I fly away from Boston a day early to escape the oncoming winter whiteout to attend AWP18 (the Association of Writers & Writing Programs conference, March 7-11, 2018). The first thing I love, on landing, is the location: tropical winter sun in Tampa, and the convention center’s water view and easy access to Tampa Bay. Which means, late afternoons, after sitting all day in artificially lit and cooled rooms, I can be outdoors under cloudless blue, breathing in miles of fresh air walking the Bayshore Boulevard sidewalk.
Choosing among dozens of AWP panels, I’m most attracted to what my favorite poets have to say. And I’m sharing what I see and hear on social media for the International Women's Writing Guild on @wearewomenwriting, Instagram, and @IWWG on Twitter. One of the first panels I go to involves Aimee Nezhukumatathil on a panel, “Poetry, Myth and the Natural World." When she steps out from behind the podium to show us her glow-in-the-dark glitter skirt, I share a picture on @wearewomenwriting. She's wearing the fun skirt, she says, because “I never heard an Asian woman writer talk about joy before.” And she writes about joy, because, “joy is an act of resistance.”
Walking Bayshore, I wonder if I’ll be fantastically lucky and spot a dolphin in Hillsborough Bay. I don’t have an expectation, but I have a longing. Because seeing a wild dolphin suddenly breach is a quick, momentous splash of delight. And sadly, the last dolphin I saw on one of my daily walks was dead, washed ashore, an early August morning last summer on the beach of Vineyard Sound, Martha’s Vineyard. I wrote a short essay inspired by a picture I took of this dead dolphin, (recently published in Storm Cellar). Finding its beautiful, lifeless, body on the beach brought a stab of horror and grief – what I called “the enormity of lifeless.”
The last afternoon of AWP18, I walk the long stretch of sidewalk, busy with bikes and strollers. The boulevard is famous for its length and stunning white balustrade edging the bay. Beside me, saltwater laps, calmly, against the white cement. Ahead, I notice a subtle rippling of water, something disturbing the surface from just below, and I hope and I wonder –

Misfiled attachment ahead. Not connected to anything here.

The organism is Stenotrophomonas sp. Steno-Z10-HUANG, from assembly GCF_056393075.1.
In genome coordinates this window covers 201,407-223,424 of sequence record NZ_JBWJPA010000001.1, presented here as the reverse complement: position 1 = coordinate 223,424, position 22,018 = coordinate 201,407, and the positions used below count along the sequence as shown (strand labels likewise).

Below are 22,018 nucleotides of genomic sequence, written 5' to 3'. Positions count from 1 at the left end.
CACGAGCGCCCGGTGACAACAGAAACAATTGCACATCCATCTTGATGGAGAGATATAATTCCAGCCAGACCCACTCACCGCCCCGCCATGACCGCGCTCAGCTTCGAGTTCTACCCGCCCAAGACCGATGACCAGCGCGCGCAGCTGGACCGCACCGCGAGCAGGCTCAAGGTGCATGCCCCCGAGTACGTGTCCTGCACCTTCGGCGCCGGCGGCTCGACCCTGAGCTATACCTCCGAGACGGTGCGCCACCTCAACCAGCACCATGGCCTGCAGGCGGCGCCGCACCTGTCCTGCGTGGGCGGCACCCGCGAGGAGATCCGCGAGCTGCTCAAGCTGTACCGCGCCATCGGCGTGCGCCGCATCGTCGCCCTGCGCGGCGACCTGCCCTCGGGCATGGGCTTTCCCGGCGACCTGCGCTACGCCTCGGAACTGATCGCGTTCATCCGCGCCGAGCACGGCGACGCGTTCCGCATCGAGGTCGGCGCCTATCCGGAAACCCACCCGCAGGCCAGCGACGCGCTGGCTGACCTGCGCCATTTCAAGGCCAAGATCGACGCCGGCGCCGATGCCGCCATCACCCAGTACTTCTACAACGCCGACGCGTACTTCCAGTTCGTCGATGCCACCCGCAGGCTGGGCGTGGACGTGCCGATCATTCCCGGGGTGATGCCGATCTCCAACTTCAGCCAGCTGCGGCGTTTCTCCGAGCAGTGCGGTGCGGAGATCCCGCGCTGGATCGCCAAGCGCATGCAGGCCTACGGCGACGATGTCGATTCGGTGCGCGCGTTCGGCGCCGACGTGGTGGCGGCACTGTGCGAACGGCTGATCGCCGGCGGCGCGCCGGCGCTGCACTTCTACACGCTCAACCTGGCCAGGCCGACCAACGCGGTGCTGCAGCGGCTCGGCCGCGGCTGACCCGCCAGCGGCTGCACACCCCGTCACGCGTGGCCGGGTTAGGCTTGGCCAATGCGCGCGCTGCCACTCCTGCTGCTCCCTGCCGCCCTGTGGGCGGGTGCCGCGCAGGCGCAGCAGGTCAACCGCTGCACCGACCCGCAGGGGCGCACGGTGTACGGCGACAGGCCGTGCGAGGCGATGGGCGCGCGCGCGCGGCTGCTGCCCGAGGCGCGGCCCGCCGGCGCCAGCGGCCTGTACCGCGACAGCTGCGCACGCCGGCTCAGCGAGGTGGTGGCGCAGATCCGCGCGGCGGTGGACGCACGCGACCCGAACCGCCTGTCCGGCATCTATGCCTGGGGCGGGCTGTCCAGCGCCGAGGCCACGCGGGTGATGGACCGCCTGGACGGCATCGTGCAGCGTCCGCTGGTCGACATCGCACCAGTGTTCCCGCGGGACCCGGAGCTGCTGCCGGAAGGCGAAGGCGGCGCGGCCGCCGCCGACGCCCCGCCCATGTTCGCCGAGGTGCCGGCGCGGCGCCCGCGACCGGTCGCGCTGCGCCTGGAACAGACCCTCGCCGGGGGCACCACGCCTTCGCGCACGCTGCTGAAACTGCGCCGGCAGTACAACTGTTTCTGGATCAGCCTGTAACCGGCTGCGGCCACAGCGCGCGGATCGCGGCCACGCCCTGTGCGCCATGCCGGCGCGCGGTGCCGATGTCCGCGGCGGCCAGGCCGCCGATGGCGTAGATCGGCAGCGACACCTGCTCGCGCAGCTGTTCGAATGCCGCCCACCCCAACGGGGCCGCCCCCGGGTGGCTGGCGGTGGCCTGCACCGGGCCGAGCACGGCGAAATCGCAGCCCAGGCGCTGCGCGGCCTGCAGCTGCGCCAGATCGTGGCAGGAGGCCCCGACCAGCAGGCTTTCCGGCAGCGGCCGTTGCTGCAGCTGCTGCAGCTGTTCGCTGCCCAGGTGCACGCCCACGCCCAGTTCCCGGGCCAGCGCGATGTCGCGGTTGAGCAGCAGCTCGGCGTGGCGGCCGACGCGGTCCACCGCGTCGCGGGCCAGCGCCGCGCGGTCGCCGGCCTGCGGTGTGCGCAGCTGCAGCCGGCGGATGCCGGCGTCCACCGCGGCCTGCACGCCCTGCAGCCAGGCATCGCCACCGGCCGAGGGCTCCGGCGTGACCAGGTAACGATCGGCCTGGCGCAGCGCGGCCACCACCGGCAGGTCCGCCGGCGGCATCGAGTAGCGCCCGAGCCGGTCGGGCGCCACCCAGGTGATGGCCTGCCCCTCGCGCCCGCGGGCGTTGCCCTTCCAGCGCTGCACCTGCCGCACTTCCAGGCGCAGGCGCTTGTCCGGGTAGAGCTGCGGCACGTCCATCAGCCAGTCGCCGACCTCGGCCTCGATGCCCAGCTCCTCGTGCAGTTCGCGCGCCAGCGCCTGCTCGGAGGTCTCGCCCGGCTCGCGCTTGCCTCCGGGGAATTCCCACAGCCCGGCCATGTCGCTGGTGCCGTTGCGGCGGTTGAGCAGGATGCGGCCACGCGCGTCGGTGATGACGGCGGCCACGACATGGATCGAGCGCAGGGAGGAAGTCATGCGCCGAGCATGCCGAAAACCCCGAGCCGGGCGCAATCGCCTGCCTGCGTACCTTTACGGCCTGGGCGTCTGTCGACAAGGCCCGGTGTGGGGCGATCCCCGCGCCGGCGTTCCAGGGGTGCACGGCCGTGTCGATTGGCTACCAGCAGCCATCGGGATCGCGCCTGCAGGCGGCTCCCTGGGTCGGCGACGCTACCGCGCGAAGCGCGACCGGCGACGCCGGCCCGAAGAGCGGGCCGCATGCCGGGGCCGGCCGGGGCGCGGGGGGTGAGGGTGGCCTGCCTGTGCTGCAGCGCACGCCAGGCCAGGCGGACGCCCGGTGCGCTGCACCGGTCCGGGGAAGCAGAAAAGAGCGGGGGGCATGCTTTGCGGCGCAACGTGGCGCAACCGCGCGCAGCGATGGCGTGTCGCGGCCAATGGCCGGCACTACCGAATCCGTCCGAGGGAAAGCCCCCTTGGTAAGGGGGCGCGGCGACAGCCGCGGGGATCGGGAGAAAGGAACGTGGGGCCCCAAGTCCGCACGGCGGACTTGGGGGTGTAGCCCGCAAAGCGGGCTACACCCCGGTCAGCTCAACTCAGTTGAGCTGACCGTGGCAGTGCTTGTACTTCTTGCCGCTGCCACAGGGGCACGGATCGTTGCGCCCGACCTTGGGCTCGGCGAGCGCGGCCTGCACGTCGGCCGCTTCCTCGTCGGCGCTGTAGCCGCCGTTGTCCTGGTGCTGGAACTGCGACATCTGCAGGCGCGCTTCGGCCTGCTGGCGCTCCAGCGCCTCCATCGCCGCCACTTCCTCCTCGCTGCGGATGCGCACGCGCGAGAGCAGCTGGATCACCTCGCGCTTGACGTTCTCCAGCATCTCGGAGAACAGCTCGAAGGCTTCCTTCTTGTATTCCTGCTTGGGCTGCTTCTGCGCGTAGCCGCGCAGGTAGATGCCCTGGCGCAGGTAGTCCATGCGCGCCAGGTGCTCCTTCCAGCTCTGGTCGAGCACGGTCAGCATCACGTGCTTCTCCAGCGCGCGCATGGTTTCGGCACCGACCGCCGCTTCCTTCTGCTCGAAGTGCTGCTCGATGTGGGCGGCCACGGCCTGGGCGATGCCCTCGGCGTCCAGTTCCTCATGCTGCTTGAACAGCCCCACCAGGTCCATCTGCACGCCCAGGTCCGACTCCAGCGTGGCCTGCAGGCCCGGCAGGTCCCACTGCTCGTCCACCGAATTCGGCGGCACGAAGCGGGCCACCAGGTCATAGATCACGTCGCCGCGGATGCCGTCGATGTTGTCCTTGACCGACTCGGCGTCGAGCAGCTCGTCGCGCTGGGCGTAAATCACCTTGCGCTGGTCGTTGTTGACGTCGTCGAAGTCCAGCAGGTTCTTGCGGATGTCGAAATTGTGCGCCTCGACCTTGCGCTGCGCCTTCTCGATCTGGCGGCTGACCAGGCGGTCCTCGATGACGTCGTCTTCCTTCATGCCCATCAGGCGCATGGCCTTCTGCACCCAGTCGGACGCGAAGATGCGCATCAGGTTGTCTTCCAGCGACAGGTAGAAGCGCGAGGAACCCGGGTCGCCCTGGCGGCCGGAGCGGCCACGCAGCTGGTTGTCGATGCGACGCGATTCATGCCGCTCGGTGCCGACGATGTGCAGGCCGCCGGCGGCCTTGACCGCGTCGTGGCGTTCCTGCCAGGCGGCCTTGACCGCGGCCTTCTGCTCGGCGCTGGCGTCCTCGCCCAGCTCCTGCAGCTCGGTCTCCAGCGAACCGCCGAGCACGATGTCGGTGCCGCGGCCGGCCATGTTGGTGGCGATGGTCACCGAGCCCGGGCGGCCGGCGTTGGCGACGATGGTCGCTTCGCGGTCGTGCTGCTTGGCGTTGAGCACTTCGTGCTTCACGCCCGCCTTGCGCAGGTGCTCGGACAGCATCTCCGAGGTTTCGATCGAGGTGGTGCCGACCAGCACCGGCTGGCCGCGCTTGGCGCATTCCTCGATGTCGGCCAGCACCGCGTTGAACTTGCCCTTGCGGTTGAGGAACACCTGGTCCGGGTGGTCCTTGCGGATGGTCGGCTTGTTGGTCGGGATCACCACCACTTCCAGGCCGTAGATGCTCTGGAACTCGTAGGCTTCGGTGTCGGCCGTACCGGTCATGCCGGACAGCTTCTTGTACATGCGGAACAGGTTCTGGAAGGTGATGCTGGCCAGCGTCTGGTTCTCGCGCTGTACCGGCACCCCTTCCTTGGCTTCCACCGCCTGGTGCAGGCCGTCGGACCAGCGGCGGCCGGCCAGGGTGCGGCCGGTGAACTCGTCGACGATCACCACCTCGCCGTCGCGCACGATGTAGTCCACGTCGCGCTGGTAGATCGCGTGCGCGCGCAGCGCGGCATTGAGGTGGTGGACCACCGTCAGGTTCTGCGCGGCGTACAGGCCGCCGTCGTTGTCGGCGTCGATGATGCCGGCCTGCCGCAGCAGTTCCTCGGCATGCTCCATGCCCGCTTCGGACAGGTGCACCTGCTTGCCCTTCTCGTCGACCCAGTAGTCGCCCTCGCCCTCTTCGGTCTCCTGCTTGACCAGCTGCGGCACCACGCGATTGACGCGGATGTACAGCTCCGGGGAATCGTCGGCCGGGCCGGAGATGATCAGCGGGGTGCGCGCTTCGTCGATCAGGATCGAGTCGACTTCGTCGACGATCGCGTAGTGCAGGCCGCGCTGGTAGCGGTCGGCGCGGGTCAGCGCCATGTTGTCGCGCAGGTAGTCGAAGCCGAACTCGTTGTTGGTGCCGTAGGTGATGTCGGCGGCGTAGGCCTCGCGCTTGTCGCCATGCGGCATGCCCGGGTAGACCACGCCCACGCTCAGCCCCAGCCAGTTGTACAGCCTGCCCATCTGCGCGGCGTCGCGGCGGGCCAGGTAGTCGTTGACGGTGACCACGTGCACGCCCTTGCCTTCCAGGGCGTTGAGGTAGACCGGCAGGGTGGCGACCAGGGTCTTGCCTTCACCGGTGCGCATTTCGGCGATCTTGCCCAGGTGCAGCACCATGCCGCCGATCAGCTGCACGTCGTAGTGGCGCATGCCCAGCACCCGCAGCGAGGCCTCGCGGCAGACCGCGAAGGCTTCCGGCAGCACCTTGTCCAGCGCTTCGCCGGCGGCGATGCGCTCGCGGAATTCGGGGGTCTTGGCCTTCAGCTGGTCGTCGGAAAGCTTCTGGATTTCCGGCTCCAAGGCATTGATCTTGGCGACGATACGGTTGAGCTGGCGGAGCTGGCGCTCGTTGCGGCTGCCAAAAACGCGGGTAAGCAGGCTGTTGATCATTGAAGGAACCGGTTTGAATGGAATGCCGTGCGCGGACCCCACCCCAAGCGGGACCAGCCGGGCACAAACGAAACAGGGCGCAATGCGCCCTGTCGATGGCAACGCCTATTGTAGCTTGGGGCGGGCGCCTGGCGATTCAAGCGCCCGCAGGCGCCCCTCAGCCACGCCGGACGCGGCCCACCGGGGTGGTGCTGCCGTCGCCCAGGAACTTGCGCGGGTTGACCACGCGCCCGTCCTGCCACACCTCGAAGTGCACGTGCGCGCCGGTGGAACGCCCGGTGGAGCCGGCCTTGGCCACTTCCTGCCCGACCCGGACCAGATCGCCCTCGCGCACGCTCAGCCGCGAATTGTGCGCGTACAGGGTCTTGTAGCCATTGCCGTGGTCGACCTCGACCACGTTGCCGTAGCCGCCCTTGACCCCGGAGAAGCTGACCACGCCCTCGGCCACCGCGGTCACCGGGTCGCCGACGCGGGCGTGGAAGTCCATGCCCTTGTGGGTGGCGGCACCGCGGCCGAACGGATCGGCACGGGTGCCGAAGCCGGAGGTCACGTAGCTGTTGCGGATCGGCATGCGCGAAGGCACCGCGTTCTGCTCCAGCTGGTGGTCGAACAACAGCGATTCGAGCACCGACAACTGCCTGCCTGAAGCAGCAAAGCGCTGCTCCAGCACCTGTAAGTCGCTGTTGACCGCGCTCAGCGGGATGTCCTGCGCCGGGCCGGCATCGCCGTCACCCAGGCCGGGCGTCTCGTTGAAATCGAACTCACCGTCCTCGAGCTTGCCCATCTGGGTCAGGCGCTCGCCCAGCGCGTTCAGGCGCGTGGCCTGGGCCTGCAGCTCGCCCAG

Earlier, during lunch this day, on a panel called “The Worst Writing Advice I Ever Got,” I listened to another favorite poet make a point of the importance of writing about joy. Ada Limón shared her own experience about giving herself permission: “I didn’t think you were allowed to write about joy,” she said. But she realized, “I can write whatever I want.”
I catch sight of a fin, walk faster, chasing it. I’m already smiling, hoping for another surfacing, a better view. I see the dolphin breach – her, or him – ahead in the distance, then submerge in quick flashes, too quick to catch with my camera. When I’ve walked as far as I can for today, I turn around, heading back to the conference center.
I hear a loud splash beside me – but it's gone before I see it. Still, I scan the surface, see the rippling, hold my camera ready. There’s the dolphin! Next to the balustrade up ahead, breaching and swimming, and I catch only a flash of fin here and there. Until, suddenly, the dolphin is leaping up out of the water with its fresh catch in its jaws! and the fish, still alive, thrashing it's bright yellow fins.
I’m struck and stunned by this moment of aesthetic awe – like experiencing a perfectly wrought, arresting image in a poem – and I realize, yes, a poem is like a dolphin, a dolphin is like a poem - as Ada says, "a singular animal call that contains multiple layers of both mystery and joy."
– leaving, yes, but not only a wake of mystery and longing. A moment that leaves me with a fresh image to write from:
Dolphin, alive and thriving; fish, alive and thrashing.